Saturday, September 4, 2010

CBRII Book 34: The Case of the Imaginary Detective by Karen Joy Fowler

There's nothing wrong with this book, there's just not much right about it. Rima Lanisell is the goddaughter of famous mystery writer Addison Early. Following the death of her father (several years after the brother, and many years after the death of her mother), Rima goes to live with Addison.
Rima is supposed to be 29, but there's something incredibly child-like about her. She drifts, and although you might be able to put that down to her understandable grief, it slows the story and sucks all the personality right out of her, an almost unforgivable sin in the central character. Like a ten year old looking for entertainment, she decides she's going to unravel the 'mystery' of her father's relationship with Addison, but she's so inert that in some scenes, she forces herself to take on the characterisitics of her dead brother, and these are the few times the plot actually advances.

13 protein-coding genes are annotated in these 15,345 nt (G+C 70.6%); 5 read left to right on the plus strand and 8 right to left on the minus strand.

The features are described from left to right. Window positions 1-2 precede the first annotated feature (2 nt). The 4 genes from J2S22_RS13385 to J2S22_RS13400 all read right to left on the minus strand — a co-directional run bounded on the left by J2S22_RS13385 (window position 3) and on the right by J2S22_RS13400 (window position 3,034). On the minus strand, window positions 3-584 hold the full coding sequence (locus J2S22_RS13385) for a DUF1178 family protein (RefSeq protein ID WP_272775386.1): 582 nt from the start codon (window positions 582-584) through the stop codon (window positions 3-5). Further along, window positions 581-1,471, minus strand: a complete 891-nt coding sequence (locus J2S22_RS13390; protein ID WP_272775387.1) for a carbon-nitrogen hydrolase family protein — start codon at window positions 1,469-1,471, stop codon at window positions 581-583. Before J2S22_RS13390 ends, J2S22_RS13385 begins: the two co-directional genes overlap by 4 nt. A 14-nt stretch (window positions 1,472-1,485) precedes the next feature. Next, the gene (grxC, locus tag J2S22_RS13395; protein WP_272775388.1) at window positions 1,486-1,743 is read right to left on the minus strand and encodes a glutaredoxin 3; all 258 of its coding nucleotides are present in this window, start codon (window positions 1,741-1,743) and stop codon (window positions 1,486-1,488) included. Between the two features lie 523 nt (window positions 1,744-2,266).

There's some cute moments, mostly centred around misunderstandings between the (mostly) female characters, and the ubiquitous role of the internet in everything from modern literature to social interactions.
But overall?

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